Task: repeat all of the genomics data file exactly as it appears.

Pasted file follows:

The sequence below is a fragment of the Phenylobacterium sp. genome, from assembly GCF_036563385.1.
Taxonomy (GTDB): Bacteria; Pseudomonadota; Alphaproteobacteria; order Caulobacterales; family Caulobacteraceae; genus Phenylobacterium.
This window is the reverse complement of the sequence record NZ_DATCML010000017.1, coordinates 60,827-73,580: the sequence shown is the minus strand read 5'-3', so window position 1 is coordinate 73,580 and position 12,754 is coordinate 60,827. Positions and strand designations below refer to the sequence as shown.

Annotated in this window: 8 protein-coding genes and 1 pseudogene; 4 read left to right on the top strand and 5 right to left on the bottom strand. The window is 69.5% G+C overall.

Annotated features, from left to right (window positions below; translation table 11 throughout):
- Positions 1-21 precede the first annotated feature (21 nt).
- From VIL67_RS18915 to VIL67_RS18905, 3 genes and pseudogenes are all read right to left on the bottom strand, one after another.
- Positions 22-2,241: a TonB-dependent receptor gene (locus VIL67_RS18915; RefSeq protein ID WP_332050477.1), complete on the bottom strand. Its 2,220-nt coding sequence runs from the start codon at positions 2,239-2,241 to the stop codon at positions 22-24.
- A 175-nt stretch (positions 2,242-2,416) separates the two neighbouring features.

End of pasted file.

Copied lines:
The sequence below is a fragment of the Phenylobacterium sp. genome, from assembly GCF_036563385.1.
Taxonomy (GTDB): Bacteria; Pseudomonadota; Alphaproteobacteria; order Caulobacterales; family Caulobacteraceae; genus Phenylobacterium.
This window is the reverse complement of the sequence record NZ_DATCML010000017.1, coordinates 60,827-73,580: the sequence shown is the minus strand read 5'-3', so window position 1 is coordinate 73,580 and position 12,754 is coordinate 60,827. Positions and strand designations below refer to the sequence as shown.

Annotated in this window: 8 protein-coding genes and 1 pseudogene; 4 read left to right on the top strand and 5 right to left on the bottom strand. The window is 69.5% G+C overall.

Annotated features, from left to right (window positions below; translation table 11 throughout):
- Positions 1-21 precede the first annotated feature (21 nt).
- From VIL67_RS18915 to VIL67_RS18905, 3 genes and pseudogenes are all read right to left on the bottom strand, one after another.
- Positions 22-2,241: a TonB-dependent receptor gene (locus VIL67_RS18915; RefSeq protein ID WP_332050477.1), complete on the bottom strand. Its 2,220-nt coding sequence runs from the start codon at positions 2,239-2,241 to the stop codon at positions 22-24.
- A 175-nt stretch (positions 2,242-2,416) separates the two neighbouring features.